A crazy amount of customisation
There are cases, and then there are CASES. Cooler Master’s
latest PC chassis effort goes beyond even that simple dichotomy, presenting a series
of interlocking cases – plural – that simply takes the cake in terms of the
amount of different design options, and case-specific builds.
There are a total of three boxed products in the range. The
915R and 915F are both mini-ITX form factor cases, each with a slightly
different interior layout, while the 935 combo delivers both a full tower case
and a 915R in the one package. The idea is simple – different chassis for
different purposes, all able to be stacked one atop the other in some insane
tower of power that will no doubt end up being worshipped by any proto-human
hominids that wander by.
Cooler Master HAF Stacker
In terms of design, the HAF Stacker range does what it says
on the tin – the CM Stacker series has been modular for a while now, an the Cooler Master’s HAF range are highly competent high
air-flow designs with gaming and overclocking in mind. The combination of the
two ranges is not only elegant – the cases do look good, though your own
individual thoughts on style will always be the final arbiter – and the cooling
power on offer is likewise impressive.
So let’s break it down case-by-case. The HAF Stacker 915F is
an option if you’re looking for a smaller gaming build, such as something like
Steam Box, or even just a handy, portable, second machine, the 915F is perfect.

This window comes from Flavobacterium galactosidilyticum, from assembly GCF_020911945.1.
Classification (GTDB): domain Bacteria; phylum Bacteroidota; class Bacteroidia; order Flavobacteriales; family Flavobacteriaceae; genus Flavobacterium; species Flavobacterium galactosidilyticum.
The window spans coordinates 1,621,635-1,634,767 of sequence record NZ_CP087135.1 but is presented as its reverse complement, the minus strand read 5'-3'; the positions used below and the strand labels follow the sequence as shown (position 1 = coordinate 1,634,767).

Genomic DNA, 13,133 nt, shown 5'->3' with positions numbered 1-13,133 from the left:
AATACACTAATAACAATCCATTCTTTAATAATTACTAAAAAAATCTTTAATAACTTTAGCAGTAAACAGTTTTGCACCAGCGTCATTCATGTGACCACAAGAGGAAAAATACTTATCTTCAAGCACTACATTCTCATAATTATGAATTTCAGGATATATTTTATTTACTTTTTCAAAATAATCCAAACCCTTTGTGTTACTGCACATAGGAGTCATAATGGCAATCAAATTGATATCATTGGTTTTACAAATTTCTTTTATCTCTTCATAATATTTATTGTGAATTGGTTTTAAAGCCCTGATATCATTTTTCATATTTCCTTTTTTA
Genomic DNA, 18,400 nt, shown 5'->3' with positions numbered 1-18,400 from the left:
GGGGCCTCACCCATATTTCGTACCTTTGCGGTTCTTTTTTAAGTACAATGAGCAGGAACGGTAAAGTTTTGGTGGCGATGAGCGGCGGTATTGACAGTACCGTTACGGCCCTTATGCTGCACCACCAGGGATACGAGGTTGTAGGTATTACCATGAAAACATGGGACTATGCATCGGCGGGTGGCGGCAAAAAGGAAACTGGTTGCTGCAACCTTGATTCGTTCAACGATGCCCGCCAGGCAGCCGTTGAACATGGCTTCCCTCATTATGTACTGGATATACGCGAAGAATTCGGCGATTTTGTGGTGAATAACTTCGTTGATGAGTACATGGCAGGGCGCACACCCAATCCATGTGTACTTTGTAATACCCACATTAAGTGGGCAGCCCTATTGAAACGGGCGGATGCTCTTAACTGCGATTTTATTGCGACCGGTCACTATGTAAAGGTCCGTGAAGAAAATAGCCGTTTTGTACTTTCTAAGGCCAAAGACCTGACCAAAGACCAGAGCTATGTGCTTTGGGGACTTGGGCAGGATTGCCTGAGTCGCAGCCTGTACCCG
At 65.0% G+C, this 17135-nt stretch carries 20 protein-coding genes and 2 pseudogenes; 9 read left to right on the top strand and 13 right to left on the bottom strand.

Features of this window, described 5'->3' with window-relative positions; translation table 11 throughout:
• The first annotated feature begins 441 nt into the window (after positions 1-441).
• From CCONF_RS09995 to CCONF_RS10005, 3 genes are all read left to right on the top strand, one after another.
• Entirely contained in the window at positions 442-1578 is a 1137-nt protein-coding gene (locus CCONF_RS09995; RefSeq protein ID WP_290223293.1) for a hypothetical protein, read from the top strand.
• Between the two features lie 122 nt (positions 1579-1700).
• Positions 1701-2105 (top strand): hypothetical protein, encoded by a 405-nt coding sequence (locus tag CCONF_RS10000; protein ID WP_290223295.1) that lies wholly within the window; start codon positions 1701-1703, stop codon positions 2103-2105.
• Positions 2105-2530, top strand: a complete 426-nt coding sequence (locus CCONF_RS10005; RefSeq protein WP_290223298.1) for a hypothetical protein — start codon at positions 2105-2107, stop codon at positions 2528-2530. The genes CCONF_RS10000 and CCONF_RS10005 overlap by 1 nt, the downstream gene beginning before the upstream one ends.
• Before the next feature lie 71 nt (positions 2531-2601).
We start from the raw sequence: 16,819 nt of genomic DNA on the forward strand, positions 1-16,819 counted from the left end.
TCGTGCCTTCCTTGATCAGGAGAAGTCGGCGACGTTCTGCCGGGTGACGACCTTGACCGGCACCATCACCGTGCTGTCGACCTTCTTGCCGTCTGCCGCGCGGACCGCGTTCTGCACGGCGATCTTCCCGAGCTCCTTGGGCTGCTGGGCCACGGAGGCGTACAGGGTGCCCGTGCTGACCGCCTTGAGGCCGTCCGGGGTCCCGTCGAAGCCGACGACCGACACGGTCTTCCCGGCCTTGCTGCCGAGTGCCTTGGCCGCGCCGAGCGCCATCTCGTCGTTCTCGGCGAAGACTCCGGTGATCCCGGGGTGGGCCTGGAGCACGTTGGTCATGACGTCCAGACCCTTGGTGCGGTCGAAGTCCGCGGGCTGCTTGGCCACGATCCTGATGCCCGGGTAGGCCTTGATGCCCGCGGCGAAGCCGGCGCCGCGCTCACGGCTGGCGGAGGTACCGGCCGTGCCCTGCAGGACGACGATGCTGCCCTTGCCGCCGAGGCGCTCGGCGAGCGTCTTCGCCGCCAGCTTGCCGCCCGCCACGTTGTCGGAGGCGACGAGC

Cooler Master HAF Stacker inside
There’s room in this tiny case for video cards up to 360mm
long, and three each of SSDs or HDDs, as well as a single 5.25in drive bay.
Cooling is handled by a single rear exhaust fan, so we’d recommend upgrading on
that front. There’s also room for a 170mm heatsink on
The HAF Stacker 915R is a little more curious, as it’s really
not intended as a standalone case, but rather as an adjunct to the other two.
It only accommodates three SSDs (after conversion), and its
single intake fan is a small 92mm model, compared to the 915F’s 120mm option.
Cooler Master sells the HAF Stacker 935 as a two-case combo. While it is
costly, the options are huge. The second case is a 915R, while the tower is as
roomy and breezy as you’d expect from any HAF case. Out of the box it’s cooled
by a two 120mm fans sucking air through the open front fascia, and a rear 140mm
exhaust fan. There’s a total of nine expansion slots, and nine drive bays that
be rigged for either HDDs or SSDs, and all in modular cages that can be removed
as necessary to suit your build. There’s a tonne of
room for cable management, and lots of rubber grommeting
to protect those cables too.
But it’s the stacking options that make this such an
interesting build choice. It’s a little difficult getting the stacking
mechanisms to clamp on to each other, but we suspect that’ll come good with
use. However, it some builds, it’s not going to be an issue. If you’re a
dedicated SETI@home or folding advocate, or are
simply setting up a second system for mining Bitcoins,
you’ll never really be moving that second, smaller system clamped to your main
gaming rig. If you’ve got the 915R set up as a cooling or drive farm, again,
it’ll be happy just sitting there, giving you an incredible amount of “my case
is bigger than yours” bragging rights.
However, other options are more mobile. Want a second system
for when a friend pops round? Done. Do you like the
idea of separate Steam, HTPC or LAN box that you can easily update from your
main machine? Too easy.
Cooler Master HAF Stacker System
Or, really, any number of options. There’s room for all
kinds of interesting cooling setups. Hell, even the idea of having separate
machines (say, a HTPC, a spare PC, and your main machine),
all with a similar design aesthetic could be appealing.
You are paying for this privilege when it comes to
versatility, but if that is what you are after – performance and adaptability –
Cooler Master’s made just about the perfect case for you.